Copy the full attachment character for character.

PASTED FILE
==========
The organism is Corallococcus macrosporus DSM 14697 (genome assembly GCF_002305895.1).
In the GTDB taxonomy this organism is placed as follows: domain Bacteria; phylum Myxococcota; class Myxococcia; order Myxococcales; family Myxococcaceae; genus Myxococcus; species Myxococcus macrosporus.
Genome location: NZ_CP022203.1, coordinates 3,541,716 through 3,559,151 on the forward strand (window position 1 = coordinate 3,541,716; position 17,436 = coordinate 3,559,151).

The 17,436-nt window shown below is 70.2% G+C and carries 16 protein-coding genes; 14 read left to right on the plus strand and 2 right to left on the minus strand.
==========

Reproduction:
The organism is Corallococcus macrosporus DSM 14697 (genome assembly GCF_002305895.1).
In the GTDB taxonomy this organism is placed as follows: domain Bacteria; phylum Myxococcota; class Myxococcia; order Myxococcales; family Myxococcaceae; genus Myxococcus; species Myxococcus macrosporus.
Genome location: NZ_CP022203.1, coordinates 3,541,716 through 3,559,151 on the forward strand (window position 1 = coordinate 3,541,716; position 17,436 = coordinate 3,559,151).

The 17,436-nt window shown below is 70.2% G+C and carries 16 protein-coding genes; 14 read left to right on the plus strand and 2 right to left on the minus strand.